Skip to Content

Foot Ulcer

Foot ulcers can have a big impact on people, especially those with conditions like diabetes or poor circulation. Foot ulcers can cause pain and make it hard to walk. Working closely with health care professionals, such as doctors, podiatrists, or wound care specialists, is essential if you are at risk of foot ulcers.

Looking for Foot Ulcer Care?

Related services include:

On this page

What Is a Foot Ulcer?

Foot ulcers are open sores or lesions that will not heal or that return over a long period of time. These sores result from the breakdown of the skin and tissues of the feet and ankles and can get infected. Symptoms of foot ulcers can include swelling, burning, and pain.

Types of foot ulcers

Foot and ankle ulcers often fall into one of three major types, based on appearance, location, and effect on the skin:

  • Venous ulcers affect the legs below the knees, often in people with a history of leg swelling and related vein conditions.
  • Neurotropic (diabetic foot) ulcers often occur on the bottom of the feet in those with diabetes.
  • Arterial (ischemic) ulcers develop all over the feet in those with poor circulation.

What causes foot ulcers?

Foot ulcers can result from diabetic neuropathy, a condition where nerve damage due to diabetes reduces sensation in your feet, making it harder to detect injuries that may progress to ulcers. Additionally, cellulitis, infections, trauma, poor circulation, and abnormal foot anatomy contribute to ulcer formation.

Older men have the highest risk for developing foot ulcers.

What are the risk factors and complications of foot ulcers?

Because of the correlation with poor circulation, you are more likely to get foot ulcers if you have:

Additional health conditions and factors that often increase your risk of foot ulcers include:

  • Heart disease
  • Kidney disease
  • Obesity
  • Nerve damage
  • Wounded feet
  • Alcohol use
  • Tobacco use

Left untreated, a foot ulcer can:

  • Increase in size and depth.
  • Become infected, which can spiral into other foot conditions.
  • Lead to reduced functioning in the feet and, in some cases, even require amputation.

Back to top

What Are the Symptoms of Foot Ulcers?

Foot ulcers may present almost as a wound on the flesh of the foot.

Based on related conditions — like trouble with circulation and nerve damage — you may not feel certain symptoms.

General foot ulcer symptoms may cause:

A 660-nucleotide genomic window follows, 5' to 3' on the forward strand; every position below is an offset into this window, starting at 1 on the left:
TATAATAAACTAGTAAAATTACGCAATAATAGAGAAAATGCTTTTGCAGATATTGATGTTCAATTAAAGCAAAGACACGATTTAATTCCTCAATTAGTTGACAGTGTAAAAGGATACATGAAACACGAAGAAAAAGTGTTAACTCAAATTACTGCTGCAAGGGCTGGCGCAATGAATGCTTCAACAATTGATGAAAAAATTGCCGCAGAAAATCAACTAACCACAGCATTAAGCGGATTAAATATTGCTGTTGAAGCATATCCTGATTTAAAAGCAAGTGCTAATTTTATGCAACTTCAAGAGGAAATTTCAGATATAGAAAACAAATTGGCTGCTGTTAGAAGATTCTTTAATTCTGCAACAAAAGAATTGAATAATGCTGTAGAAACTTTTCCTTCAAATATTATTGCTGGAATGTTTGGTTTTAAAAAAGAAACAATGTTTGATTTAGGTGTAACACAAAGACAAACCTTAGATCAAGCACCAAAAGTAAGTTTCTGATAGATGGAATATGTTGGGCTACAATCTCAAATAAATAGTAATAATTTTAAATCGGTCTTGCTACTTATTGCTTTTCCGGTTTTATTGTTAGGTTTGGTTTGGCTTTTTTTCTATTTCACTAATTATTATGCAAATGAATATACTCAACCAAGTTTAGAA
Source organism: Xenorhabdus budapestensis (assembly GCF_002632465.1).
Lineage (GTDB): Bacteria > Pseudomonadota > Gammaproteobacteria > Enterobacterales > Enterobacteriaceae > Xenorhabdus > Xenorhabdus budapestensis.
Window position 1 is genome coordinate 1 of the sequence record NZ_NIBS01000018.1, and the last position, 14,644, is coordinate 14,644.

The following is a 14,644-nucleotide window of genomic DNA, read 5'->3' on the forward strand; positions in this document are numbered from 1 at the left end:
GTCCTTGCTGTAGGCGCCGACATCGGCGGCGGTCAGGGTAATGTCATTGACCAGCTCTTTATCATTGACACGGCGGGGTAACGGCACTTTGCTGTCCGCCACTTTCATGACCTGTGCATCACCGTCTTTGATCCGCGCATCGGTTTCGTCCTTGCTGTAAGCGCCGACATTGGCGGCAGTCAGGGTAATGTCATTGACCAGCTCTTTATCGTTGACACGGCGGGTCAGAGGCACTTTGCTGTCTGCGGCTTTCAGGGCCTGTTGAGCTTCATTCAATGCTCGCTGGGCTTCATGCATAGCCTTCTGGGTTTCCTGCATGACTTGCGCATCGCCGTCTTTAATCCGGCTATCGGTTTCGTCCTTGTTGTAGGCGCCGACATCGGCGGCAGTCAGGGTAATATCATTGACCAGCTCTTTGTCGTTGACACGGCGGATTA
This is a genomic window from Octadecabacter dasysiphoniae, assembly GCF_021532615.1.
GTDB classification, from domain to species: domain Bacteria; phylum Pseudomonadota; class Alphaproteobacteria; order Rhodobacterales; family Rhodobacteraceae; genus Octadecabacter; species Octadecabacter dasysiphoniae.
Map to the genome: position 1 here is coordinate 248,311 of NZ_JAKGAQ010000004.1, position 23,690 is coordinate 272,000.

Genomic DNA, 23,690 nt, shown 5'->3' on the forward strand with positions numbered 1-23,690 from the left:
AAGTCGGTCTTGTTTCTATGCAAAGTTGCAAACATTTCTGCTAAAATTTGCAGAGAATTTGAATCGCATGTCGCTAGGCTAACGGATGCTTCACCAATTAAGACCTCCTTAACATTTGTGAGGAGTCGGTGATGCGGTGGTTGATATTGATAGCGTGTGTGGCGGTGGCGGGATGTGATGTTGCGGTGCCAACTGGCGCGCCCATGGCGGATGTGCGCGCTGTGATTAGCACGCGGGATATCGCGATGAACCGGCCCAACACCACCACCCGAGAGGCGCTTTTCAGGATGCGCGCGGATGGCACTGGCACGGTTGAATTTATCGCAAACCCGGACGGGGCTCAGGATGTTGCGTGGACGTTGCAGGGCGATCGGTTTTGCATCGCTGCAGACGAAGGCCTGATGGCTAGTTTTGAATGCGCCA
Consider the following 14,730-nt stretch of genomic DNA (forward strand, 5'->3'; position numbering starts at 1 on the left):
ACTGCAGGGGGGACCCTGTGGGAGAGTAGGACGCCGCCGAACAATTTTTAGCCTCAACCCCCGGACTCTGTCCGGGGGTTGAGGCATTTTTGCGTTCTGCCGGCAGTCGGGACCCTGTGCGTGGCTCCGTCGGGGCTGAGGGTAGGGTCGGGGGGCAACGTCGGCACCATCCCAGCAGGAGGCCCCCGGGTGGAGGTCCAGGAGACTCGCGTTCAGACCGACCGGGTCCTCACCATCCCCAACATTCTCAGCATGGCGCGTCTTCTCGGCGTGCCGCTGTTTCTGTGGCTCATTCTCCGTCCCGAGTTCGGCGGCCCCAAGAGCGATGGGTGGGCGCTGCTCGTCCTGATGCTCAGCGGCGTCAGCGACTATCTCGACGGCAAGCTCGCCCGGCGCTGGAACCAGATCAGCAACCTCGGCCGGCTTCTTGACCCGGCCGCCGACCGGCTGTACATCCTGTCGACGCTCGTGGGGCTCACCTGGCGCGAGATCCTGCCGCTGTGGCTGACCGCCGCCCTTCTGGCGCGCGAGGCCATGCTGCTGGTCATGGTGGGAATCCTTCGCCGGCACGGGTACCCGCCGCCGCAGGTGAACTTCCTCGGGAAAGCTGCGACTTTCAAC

• Swelling
  • Burning
  • Itching
  • Skin discoloration
  • Rashes
  • Redness
  • Dry, scaly skin
  • Pain

Back to top

How Do You Diagnose Foot Ulcers?

People at a higher risk for foot ulcers, and those with recent foot injuries or trauma, should closely examine their feet on a regular basis.

Be sure to report any changes to your doctor right away so he or she can conduct an in-depth foot exam.

Based on your symptoms and the results of your exam, your doctor may order other tests such as:

  • Radiograph tests collect accurate images based on different views and angles.
  • Magnetic resonance imaging (MRI) offers a look into the soft tissues of the foot.
  • Bone scans use nuclear medicine techniques, like white blood cell marking, to assess the presence of a bone infection.

Back to top

How Do You Treat Foot Ulcers?

The many treatment options for foot ulcers aim to:

  • Preserve limb function
  • Manage the spread of infection
  • Reduce pain
  • Increase limb mobility

Types of foot ulcer treatment

Your doctor might prescribe both surgical and nonsurgical treatments for foot ulcers.

Nonsurgical treatments for foot ulcers may include:

  • Wound care
  • Casting
  • Compression
  • Off-loading
  • Orthotics

If nonsurgical treatment options don't work over time, your doctor may advise surgery.

Common surgical procedures for treating and correcting foot ulcers range from more routine wound care procedures like surgical debridement, to amputation if the ulcer becomes infected.

In addition to nonsurgical and surgical treatments, doctors may prescribe rounds of anti-inflammatory medications and antibiotics to help the healing foot ulcers.

Benefits and risks of foot ulcer treatment

Following treatment for foot ulcers, a period of off-loading of the feet is often necessary. This can be as long as four months after a surgical procedure.

With prompt evaluation and treatment, doctors can appropriately manage foot ulcers and minimize the spread of infection.

To identify cases of foot ulcers as quickly as possible, monitor your feet regularly and go to the doctor for a total foot exam if you have any predisposing medical conditions.

Back to top